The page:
02 Feb Knee Osteoarthritis: Exercise Impact on Pain and Disability
MedicalResearch.com Interview with:
Carsten Juhl, PhD, MPH
Forskningsenheden for Muskuloskeletal Funktion og Fysioterapi (FoF)
Institut for idræt og biomekanik
MedicalResearch.com: What are the main findings of the study?
Dr. Juhi: The main findings of this study including 48 RCTs with more than 4000 patients were that
-  exercise therapy programs focusing on a single type of exercise were more efficacious in reducing pain and patient-reported disability than those mixing several types of exercise with different goals within the same session;
-  the number of supervised sessions enhances the benefits of the aerobic exercise;
-  exercise focusing on the knee extensor muscle strength only, may increase the benefits of resistance training and
-  exercise seems to be effective therapy for knee osteoarthritis, regardless of age, sex, BMI, radiographic status or baseline pain.
MedicalResearch.com: Were any of the findings unexpected?
Dr. Juhi: It was actually surprising that interventions with different type of exercise within the same exercise session were less effective than sessions with only a single exercise type and I think that this should be investigated further in direct comparisons. Furthermore we expect that increasing intensity of strength training had an impact on reduction of pain and disability, but this was not confirmed in the study and the one study comparing strength with high and low intensity.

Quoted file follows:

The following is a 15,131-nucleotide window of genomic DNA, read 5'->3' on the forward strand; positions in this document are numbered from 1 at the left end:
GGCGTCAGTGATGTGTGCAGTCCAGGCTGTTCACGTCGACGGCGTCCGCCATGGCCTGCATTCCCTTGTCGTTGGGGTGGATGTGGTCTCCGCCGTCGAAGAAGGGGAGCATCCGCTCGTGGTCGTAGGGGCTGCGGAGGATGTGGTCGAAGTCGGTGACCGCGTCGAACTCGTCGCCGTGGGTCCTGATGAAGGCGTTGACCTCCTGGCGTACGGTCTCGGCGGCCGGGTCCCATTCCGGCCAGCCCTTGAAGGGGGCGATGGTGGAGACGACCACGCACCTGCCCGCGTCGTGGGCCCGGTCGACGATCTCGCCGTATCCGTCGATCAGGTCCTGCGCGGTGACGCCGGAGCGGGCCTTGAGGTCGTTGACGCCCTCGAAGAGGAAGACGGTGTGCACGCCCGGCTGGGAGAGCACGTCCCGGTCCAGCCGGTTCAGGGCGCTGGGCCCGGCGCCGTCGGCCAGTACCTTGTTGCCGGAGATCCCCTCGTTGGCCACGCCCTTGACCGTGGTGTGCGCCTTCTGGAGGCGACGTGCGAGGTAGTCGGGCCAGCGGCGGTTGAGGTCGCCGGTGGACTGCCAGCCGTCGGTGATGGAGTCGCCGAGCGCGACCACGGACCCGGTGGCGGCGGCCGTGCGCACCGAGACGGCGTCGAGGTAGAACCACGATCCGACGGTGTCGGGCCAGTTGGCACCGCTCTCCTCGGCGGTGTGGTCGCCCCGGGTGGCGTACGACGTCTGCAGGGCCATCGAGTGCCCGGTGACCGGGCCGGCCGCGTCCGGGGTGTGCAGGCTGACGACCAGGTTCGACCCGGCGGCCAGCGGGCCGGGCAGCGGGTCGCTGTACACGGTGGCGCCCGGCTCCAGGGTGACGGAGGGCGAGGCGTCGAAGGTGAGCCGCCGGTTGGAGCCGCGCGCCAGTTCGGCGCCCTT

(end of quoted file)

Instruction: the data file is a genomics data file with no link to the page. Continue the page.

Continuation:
MedicalResearch.com: What should clinicians and patients take away from your report?
Dr. Juhi: In order to achieve the best effect of exercise therapy for patients with knee osteoarthritis exercise interventions should focus on a single type of exercise. In patients with poor aerobic capacity and muscle strength, aerobic exercise and strength training should be performed on different days in order to achieve the best effect. These exercise programs should be supervised and carried out at least three times a week.
MedicalResearch.com: What recommendations do you have for future research as a result of this study?
Dr. Juhi: The above recommendation should be confirmed in trials with a direct comparison on single versus multiple exercise type; exercise two versus three times or more a week..
· Furthermore the dose-response relationship in exercise for knee osteoarthritis should be investigated in individual patient data meta-analyses
· In order to investigate the impact of different exercise program characteristics it is important that future exercise interventions are described in details concerning intensity, length of exercise program, number of supervised sessions, duration of individual supervised sessions, and number of sessions per week.
Impact of exercise type and dose on pain and disability in knee osteoarthritis: A systematic review and meta-regression analysis of randomized controlled trials
Arthritis Rheum. 2013 Dec 18. doi: 10.1002/art.38290. [Epub ahead of print]
Juhl C, Christensen R, Roos EM, Zhang W, Lund H.